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Fitness levels and physical activity among class A drug users entering prison
  1. Jan Fischer1,
  2. Christine Butt2,
  3. Helen Dawes3,
  4. Charlie Foster4,
  5. Joanne Neale3,
  6. Emma Plugge4,
  7. Carly Wheeler3,
  8. Nat Wright2
  1. 1Department of Social Work and Public Health, Oxford Brookes University, Oxford, UK
  2. 2Healthcare Department, HM Prison Leeds, Leeds, West Yorkshire, UK
  3. 3Department of Health and Sport Science, Oxford Brookes University, Oxford, Oxfordshire, UK
  4. 4Department of Public Health, University of Oxford, Oxford, Oxfordshire, UK
  1. Correspondence to Jan Fischer, Oxford Brookes University, Jack Straw's Lane, Marston, Oxford, OX3 0FL, UK, j.fischer{at}


Background Physical activity could benefit drug users' physiological and mental health. Previous research has suggested that physical activity levels change when drug users enter prison.

Methods Twenty-five class A drug users who were new to prison answered physical activity and drug use cross-sectional questionnaires, took a submaximal fitness test and wore a pedometer for 1 week.

Results Participants' mean aerobic capacity was estimated as 49 mls O2/kg/min (±12 SD). Their mean self-reported walking distance outside of prison was 4.67 miles on an average day (±4.14 SD). Pedometer data suggest they walked a mean of 1.8 miles/day in prison.

Conclusion Many class A drug users entering prison had high levels of fitness and physical activity before admission, often gained from walking. Walking activity reduced when they entered prison, posing a challenge to maintaining healthy activity levels.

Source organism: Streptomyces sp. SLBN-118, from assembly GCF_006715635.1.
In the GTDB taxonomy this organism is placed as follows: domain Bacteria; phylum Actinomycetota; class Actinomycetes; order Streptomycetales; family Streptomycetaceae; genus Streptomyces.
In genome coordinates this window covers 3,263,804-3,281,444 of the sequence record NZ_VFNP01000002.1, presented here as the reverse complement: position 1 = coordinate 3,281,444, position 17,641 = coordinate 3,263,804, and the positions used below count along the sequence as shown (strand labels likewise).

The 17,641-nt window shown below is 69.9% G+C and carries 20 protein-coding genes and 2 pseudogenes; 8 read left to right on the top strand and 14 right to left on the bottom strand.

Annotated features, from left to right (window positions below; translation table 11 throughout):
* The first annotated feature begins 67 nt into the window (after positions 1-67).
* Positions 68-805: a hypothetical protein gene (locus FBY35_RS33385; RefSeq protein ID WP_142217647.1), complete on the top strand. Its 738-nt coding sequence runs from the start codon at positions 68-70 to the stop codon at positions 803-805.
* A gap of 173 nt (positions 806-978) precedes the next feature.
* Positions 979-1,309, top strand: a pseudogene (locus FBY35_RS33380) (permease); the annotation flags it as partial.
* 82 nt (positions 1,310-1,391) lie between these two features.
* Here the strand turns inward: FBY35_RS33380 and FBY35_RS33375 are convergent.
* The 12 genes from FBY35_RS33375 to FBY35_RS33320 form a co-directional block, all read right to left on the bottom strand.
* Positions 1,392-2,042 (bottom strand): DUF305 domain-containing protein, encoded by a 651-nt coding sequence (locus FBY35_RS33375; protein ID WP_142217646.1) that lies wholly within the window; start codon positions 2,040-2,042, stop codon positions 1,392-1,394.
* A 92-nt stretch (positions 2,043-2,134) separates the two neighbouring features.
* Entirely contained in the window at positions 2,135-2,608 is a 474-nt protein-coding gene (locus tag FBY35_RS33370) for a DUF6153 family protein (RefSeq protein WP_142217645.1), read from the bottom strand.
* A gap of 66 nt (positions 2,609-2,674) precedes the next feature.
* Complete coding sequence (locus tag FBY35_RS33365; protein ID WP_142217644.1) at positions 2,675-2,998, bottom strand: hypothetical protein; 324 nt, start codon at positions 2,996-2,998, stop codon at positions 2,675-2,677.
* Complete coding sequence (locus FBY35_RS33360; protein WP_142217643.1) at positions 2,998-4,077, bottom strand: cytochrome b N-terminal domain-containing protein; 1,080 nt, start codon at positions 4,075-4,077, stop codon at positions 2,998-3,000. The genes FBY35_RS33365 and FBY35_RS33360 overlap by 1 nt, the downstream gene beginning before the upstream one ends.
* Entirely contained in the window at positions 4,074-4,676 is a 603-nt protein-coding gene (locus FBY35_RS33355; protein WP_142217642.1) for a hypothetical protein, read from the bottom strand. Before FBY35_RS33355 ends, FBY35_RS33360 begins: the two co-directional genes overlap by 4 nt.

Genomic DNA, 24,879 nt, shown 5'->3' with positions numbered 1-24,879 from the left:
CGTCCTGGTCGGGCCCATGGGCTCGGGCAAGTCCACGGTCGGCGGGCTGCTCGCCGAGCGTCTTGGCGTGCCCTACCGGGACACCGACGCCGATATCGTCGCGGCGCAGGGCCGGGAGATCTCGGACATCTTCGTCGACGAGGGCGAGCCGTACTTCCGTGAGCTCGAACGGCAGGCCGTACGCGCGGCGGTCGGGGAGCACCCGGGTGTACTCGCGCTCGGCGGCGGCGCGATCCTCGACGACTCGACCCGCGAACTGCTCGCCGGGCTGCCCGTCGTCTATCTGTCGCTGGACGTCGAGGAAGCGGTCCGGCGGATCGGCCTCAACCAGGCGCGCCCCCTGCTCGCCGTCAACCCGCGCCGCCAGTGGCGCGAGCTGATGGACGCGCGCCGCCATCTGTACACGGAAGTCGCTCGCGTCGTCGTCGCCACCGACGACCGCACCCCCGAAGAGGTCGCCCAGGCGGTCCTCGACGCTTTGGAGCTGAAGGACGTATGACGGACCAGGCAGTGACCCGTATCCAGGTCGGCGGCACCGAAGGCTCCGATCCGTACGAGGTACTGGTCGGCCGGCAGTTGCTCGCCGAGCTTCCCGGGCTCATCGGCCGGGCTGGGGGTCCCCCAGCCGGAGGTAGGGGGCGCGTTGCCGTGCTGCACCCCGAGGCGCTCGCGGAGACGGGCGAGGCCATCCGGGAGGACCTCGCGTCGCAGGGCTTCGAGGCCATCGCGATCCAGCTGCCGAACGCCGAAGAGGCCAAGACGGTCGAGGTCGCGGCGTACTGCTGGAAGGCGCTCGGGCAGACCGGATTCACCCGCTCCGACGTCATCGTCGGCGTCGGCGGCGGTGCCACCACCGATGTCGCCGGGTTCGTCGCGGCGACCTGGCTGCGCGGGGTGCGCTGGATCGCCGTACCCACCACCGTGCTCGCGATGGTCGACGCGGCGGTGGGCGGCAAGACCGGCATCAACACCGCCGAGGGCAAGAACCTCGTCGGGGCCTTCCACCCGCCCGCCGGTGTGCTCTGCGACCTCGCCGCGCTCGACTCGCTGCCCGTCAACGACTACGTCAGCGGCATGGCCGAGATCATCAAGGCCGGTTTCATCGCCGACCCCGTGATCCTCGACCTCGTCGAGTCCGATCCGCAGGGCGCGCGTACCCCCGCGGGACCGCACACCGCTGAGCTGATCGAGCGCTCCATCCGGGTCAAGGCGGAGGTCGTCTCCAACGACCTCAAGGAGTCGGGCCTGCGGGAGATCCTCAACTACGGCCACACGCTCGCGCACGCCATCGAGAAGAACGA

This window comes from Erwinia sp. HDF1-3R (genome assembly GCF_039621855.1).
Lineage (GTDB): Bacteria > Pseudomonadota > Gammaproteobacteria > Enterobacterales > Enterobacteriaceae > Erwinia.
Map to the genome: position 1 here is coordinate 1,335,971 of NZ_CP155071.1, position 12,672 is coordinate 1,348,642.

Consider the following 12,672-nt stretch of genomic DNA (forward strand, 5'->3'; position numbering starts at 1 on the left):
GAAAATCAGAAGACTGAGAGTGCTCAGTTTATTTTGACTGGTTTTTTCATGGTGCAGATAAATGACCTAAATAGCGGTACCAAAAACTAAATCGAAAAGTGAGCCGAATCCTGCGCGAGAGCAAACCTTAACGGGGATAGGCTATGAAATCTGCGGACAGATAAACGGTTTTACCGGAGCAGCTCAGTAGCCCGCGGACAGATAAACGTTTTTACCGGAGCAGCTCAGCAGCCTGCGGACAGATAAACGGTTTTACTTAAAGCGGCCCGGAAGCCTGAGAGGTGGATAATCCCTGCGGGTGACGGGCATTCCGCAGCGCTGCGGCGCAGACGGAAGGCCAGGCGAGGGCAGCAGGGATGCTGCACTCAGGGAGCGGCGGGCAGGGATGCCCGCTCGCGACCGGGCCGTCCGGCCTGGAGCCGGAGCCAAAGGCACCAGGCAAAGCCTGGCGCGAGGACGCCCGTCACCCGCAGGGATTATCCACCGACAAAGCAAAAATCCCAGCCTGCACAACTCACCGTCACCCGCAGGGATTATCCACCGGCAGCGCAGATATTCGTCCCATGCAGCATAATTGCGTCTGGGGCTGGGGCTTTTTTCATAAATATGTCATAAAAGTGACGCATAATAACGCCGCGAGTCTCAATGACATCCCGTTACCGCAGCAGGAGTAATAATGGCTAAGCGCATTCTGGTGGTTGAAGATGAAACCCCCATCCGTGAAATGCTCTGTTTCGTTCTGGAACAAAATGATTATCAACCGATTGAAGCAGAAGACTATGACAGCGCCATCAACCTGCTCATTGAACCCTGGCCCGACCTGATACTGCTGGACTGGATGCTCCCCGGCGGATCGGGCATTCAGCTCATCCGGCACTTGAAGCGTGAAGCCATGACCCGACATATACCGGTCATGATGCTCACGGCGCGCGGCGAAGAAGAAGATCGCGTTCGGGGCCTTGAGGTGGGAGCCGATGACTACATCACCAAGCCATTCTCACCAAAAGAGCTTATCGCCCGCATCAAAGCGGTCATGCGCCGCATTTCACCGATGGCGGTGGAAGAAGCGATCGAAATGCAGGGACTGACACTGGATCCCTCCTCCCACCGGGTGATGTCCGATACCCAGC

Statistics from


Physical activity has been shown to be beneficial to health, disease prevention and treatment in a wide range of populations.1 Drug users outside prison have been shown to participate in a range of sports and exercise activities.2,,7 A range of exercise-related psychological8,,14 and physiological10 benefits have been identified among this population, but rarely adequately measured.

Previous qualitative work has suggested that activity patterns change as class A drug users enter prison.15 Understanding this change could facilitate the development of physical-activity interventions for drug-addicted individuals. Hence, we investigated the physical activity and fitness levels of 25 class A drug users entering prison. Class A drugs are those that attract the highest legal penalty for illicit use, including heroin and cocaine.16


Recruitment and ethical approval

Between January and June 2011, participants were recruited through computer-randomised selection from a list of known class A drug users recently admitted to an all-male category B prison in England. Participation was voluntary; the study complied with the Declaration of Helsinki and had ethical approval from the Research Ethics Committee for Wales (reference 10/MRE09/01).


A researcher completed the Paffenbarger Physical Activity Questionnaire (PPAQ), the International Physical Activity Questionnaire (IPAQ), the Maudsley Addiction Profile (MAP) and a demographic questionnaire with each participant. Some modifications were made to these instruments for the prison setting. The PPAQ asks participants to report the number of steps walked up and the distance walked for an average day, and to list any regular sports, leisure or recreational activities for an average week.17 The IPAQ asks about the time spent carrying out vigorous-intensity physical activity, carrying out moderate-intensity activity, walking and sitting in a week.18 ,19 The MAP asks about the frequency, quantity and route of administration of drugs taken.20